In the year without festivals, a few festival-like events did actually happen. Certainly they were quieter than usual. But for those of us who enjoy smaller community events and who were desperately missing festivals in 2020, they were an incredible bolt of joy at such a difficult time.
We felt fortunate to be part of the lucky few who went to We Are Not a Festival in 2020. The venue was beautiful, and due to social distancing rules there was loads of space for the kids to run around in nature, and no queues for anything. Less choice meant less stress, and we had a weekend to relax together as a family, but still be around lots of other people. Even at a distance it was good to be around festival goers again.
The venue was beautiful – spaced out across a field with the stage and activities nearby in the woods. A path led through the woods to a walk along a river. It was truly idyllic. The weather was perfect – hot and sunny with warm evenings.
Walking across our socially distanced campsite it took a few minutes to reach the main area, which consisted of a small stage, a bar and a couple of food options. The lakeside tent where yoga and other classes were held was another 10 minutes walk through the woods.
The toilets were kept the cleanest I have seen festival toilets, and the showers were hot and queue free.
Food and Drink
We ordered all the dinners in advance and had brought stuff to make sandwiches for lunch, so we managed to avoid cooking for the weekend. The food was excellent and they had separate child friendly options so they were kept happy. The seating was spaced quite far apart and everyone kept to their households.
It was all very well organised, you picked up your food from one stand and there was a separate bar and cafe for drinks. There were a few other food offerings across the weekend for snacks.
I booked into most of the morning exercise classes as there weren’t that many other activities. And they were offering yoga by the lake. As I had been doing my pilates by Zoom for months, just being in a live class was incredible but the setting was also beautiful. The children did an aerobics class, which had to be moved into the woods as it was so hot. The classes all needed to be booked and paid for additionally in advance.
The children particularly loved the lantern making followed by a lantern display in the woods. We missed out on the aerial workshops but they looked amazing and were popular.
There were a few free activities such as plasticine modelling. An ace story teller enthralled the children with his wild pirate tales.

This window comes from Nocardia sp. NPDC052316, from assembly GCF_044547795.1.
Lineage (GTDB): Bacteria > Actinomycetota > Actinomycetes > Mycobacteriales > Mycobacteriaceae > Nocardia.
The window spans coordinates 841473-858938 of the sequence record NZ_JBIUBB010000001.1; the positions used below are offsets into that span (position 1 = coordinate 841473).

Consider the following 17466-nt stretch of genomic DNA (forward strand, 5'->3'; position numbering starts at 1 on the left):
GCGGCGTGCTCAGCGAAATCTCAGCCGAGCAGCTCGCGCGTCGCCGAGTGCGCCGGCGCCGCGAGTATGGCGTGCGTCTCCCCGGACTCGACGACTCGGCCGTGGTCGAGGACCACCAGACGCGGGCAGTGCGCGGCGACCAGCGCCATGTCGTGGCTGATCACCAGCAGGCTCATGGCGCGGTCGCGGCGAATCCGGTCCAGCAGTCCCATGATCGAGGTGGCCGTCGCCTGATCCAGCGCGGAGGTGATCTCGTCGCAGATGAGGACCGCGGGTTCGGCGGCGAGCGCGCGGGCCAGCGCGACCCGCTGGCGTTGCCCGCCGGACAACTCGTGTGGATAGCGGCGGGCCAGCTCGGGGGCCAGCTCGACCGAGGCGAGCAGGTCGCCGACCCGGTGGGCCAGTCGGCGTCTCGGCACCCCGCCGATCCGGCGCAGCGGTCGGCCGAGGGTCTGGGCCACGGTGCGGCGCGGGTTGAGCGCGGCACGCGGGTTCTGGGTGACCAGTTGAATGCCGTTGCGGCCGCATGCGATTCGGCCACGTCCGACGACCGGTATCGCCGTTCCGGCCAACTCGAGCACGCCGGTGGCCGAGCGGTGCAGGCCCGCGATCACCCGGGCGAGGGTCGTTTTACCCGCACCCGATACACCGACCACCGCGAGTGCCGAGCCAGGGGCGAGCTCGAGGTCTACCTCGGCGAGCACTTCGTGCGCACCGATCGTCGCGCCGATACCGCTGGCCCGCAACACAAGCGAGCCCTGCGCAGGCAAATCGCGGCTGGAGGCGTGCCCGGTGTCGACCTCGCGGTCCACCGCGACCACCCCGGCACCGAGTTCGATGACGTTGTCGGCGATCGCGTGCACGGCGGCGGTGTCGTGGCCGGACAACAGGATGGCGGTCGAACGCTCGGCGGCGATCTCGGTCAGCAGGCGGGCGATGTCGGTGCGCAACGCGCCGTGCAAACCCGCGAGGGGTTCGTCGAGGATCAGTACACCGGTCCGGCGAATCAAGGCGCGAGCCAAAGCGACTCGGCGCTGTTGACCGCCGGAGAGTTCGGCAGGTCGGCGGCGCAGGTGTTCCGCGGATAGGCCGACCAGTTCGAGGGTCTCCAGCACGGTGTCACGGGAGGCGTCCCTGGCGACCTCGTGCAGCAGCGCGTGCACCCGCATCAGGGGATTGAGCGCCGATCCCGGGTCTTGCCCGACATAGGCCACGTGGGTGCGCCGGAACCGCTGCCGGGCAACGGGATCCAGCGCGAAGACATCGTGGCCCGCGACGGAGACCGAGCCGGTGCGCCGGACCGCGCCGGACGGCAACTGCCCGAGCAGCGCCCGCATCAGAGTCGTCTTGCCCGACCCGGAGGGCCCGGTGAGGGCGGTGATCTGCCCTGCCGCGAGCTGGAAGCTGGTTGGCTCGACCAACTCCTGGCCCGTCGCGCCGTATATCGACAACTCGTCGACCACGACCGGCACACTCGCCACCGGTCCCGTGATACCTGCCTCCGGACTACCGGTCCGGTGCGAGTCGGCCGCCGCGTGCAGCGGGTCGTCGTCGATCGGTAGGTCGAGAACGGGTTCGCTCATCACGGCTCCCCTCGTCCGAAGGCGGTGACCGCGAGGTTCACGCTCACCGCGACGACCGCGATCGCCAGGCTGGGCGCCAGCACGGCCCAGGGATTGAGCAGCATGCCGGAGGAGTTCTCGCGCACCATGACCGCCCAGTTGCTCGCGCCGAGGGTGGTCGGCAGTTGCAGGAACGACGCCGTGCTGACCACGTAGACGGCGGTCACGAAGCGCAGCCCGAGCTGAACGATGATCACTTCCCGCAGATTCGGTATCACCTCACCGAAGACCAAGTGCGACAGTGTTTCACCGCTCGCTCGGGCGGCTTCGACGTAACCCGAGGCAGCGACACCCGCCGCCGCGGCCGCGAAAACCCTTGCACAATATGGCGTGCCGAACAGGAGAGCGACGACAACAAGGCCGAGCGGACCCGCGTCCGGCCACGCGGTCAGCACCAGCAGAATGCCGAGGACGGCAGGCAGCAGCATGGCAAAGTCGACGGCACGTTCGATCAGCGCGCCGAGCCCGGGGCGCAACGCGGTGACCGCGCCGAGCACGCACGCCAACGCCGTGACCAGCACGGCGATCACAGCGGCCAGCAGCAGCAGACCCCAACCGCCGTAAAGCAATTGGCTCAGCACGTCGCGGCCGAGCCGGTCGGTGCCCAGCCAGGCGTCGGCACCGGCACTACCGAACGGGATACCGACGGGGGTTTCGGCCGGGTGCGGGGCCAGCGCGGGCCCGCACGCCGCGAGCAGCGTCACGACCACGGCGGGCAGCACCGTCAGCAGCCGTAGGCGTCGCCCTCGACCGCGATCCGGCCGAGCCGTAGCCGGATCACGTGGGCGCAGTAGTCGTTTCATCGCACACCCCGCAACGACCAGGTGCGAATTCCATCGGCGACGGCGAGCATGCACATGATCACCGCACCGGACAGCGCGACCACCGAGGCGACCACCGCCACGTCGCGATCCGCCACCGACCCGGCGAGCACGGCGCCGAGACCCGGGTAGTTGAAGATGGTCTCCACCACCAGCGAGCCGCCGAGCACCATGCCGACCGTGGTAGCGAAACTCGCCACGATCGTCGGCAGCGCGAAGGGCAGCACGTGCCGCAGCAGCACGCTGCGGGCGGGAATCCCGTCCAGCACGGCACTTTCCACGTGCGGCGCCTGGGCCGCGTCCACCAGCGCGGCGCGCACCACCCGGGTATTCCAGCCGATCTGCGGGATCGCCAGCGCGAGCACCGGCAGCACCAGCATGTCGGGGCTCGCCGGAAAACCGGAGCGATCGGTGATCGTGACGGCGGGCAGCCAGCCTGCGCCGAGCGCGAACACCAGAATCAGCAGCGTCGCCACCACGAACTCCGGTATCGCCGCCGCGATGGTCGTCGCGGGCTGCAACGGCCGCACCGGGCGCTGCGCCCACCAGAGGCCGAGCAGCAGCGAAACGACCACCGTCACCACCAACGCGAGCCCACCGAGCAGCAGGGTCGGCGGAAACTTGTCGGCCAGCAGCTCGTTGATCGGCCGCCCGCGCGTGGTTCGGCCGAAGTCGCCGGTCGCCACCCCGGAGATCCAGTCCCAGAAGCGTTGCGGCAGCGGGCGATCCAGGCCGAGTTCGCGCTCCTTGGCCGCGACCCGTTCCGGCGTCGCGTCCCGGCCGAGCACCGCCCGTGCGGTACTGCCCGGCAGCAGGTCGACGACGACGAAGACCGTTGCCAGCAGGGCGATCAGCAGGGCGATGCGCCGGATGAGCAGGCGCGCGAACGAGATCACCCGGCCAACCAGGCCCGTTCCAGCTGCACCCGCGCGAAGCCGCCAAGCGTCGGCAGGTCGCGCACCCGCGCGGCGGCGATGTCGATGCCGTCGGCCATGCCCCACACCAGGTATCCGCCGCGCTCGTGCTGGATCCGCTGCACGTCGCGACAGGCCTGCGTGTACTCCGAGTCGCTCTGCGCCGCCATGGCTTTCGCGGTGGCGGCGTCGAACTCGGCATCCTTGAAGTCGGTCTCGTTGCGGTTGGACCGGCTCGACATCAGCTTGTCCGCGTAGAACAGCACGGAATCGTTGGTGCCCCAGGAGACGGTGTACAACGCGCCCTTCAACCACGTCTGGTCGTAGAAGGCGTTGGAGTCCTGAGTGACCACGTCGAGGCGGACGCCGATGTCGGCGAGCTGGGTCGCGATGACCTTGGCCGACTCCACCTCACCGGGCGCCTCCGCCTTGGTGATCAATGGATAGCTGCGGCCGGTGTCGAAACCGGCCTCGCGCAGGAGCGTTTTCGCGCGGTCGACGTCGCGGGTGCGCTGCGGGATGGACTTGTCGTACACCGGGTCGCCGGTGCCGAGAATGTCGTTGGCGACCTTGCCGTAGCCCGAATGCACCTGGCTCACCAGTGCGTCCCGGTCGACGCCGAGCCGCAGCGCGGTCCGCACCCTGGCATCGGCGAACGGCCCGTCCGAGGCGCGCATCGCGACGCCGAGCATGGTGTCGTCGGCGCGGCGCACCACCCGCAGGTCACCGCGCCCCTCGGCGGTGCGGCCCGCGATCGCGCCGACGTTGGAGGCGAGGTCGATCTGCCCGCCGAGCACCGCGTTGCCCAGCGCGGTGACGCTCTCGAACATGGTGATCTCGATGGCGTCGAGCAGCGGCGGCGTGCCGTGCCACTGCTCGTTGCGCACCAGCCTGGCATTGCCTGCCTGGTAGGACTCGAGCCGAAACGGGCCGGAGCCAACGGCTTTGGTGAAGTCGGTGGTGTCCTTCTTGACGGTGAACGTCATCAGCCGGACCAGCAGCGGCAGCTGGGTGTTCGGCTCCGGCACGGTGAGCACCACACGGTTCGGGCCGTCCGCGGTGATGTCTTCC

The days were spent lazing, walks in the woods and whatever craft or activity they had laid on. There was a nature walk through the woods where you could look for painted wooden butterflies hanging in the trees, which the younger ones loved. The daytime was hot, so one day we drove to the beach and the children had a swim in the sea.
Having fewer entertainment options for me was refreshing – it meant that the children were happy to watch the entertainment in the evenings as there was nothing else to do. We had packed the diabolos so they could practice and even ended up doing a mini show for the other festival goers.
The family was happy to be watching live music again. Beans on Toast lit up the camp on Saturday night. The whole family are fans so we all enjoyed it immensely and sang along to “Human Contact” – which is our lock down song.
All of the live music was good quality. There was even a DJ afterwards, and a few of the adults got up for a dance. It was the only time I have danced with people outside my direct family since the pandemic started, and I count myself fortunate to have managed that.
Live comedy was another thing I had been missing, and an entire evening of stand-up with the family was a treat. We particularly loved Prince Abdi, who had all of us howling with laughter.
To be allowed this much in 2020… I would like to pass on my gratitude to the organisers. It can’t have been an easy task. The campsite was spaced out, the activities were all outside, there was a one way system at the bar and even the toilets were colour coded so you used them in a smaller bubble.
To sum up
Was this a festival? It quite clearly was not trying to claim to be one. But I would argue that yes, it was. It had the spirit of the festival, the community feeling and friendliness that makes it different from a camping holiday, and enough activities and music to keep the whole family happy. It gave us many happy memories and reminded us that there is still a chance for life and community.
Even if the larger events are able to go ahead in 2021, I know that many people will be grateful for a smaller, quieter, safer space such as this one. A place to be together as a family that feels a long way from lockdown.
Tickets for We Are Not A Festival 2021 are on sale now.